The danger (and value) of person-to-person experience is that it can/will disrupt, if not blow all to heck, our preconceived notions of each other.
The Inland Empire of California was settled by Mormons and there is still a strong presence in our area today. In my journeys through alternative educational settings, I have spent some time with a Thomas Jefferson Education—-a movement founded and largely populated by people of Mormon faith.
The people whom I have met have been very, very intelligent, seekers of knowledge, and proactive people willing to open their minds to new ideas and beliefs—-not at all what I expected.
Here’s to getting to know each other and opening our eyes and hearts to the good in each of us.
The video of Niebuhr’s presentation was excellent. His book does deserve attention. In my case, he was not preaching to the choir, because in reaching age 75 I have heard ” we must do more” so repeatedly that it sometimes provokes a groan.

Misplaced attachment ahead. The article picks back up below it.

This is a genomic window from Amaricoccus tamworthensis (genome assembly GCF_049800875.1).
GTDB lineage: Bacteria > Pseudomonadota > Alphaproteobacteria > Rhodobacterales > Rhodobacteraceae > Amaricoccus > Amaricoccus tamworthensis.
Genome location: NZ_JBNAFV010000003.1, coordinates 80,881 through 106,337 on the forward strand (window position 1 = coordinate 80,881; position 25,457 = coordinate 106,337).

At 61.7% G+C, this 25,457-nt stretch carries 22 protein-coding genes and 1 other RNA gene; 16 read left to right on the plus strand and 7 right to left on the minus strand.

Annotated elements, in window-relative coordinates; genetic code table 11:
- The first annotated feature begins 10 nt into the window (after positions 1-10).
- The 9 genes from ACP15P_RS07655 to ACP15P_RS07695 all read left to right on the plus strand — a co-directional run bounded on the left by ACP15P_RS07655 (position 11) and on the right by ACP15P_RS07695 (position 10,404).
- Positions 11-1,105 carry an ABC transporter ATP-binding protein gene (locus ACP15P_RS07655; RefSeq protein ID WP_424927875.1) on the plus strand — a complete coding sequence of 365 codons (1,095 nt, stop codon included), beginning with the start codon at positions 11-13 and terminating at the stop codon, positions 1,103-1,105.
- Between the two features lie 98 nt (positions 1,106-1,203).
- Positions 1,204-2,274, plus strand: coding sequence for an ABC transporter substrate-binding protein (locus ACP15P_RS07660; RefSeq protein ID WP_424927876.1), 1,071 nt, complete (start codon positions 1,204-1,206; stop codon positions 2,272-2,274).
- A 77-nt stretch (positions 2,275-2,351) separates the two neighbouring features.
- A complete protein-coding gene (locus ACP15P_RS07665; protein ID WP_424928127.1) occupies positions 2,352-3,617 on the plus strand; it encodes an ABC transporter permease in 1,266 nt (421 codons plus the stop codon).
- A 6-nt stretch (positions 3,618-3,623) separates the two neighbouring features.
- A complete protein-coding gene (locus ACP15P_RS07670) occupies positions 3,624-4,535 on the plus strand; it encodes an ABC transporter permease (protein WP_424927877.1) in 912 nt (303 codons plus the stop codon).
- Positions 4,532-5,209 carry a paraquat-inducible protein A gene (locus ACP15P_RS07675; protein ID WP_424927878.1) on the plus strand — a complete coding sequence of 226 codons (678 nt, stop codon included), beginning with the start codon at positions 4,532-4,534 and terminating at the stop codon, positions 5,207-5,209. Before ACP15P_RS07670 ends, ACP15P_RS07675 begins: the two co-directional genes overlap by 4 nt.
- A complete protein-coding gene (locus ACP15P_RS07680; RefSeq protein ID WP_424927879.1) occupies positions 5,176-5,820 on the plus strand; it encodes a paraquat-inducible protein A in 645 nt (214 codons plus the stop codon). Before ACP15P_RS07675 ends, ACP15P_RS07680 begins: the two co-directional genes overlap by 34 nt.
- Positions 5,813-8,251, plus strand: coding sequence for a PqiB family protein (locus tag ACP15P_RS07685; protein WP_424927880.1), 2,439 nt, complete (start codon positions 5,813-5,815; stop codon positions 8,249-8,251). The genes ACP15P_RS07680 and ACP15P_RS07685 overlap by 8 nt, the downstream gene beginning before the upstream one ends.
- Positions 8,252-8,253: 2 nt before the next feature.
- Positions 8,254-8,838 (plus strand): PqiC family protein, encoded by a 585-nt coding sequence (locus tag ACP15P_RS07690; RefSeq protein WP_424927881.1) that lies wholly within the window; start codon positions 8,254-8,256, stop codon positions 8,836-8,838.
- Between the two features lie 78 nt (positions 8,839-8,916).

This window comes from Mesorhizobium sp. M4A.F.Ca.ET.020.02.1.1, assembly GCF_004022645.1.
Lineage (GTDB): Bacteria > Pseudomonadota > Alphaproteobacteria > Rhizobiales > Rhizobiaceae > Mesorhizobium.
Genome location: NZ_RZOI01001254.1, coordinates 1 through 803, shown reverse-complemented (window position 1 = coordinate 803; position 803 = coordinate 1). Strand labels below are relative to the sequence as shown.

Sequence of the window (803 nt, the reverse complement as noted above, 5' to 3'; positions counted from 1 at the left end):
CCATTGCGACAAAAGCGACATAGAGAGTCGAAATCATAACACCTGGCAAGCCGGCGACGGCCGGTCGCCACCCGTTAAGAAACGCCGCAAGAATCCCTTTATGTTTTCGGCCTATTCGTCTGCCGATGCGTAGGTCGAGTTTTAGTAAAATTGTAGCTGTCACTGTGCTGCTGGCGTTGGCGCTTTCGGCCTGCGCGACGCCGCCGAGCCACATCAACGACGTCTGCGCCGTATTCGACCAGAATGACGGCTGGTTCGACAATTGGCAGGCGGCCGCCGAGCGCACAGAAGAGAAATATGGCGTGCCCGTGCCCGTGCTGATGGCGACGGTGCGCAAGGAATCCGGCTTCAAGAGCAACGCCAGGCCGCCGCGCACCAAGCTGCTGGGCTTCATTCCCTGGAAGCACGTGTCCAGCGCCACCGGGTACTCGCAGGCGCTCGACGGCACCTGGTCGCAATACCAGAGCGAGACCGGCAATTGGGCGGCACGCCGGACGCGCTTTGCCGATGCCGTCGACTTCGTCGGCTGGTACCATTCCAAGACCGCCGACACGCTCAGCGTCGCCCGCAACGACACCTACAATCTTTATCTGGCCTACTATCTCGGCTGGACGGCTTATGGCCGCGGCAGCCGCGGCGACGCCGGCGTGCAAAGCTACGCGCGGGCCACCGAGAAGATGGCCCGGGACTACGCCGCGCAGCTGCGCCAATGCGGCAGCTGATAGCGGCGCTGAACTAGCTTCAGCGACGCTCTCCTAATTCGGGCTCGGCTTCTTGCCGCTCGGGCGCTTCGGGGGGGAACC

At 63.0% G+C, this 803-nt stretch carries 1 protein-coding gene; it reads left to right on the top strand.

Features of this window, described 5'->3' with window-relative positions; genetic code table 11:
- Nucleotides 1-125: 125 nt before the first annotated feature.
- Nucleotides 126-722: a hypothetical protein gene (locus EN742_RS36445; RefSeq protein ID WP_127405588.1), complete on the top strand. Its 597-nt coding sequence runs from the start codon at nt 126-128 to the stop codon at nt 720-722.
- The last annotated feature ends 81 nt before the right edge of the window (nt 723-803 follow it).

But Niebuhr’s stories of practical efforts that have succeeded are the stories we need to hear and tell. Our days are filled with choices, and we can make better choices as we are encouraged to take the risk, as he says, “of letting down our guard.” The social gospel I learned from Jim Adams taught me that good intentions deserve good laws and regulations. It is not enough to put band aids on those injured by bad laws; we need to change the laws.
Still, generosity and “engagement,” as Niebuhr calls it, can and do make a difference, too. Love of neighbor, even if a Samaritan, remains the new commandment.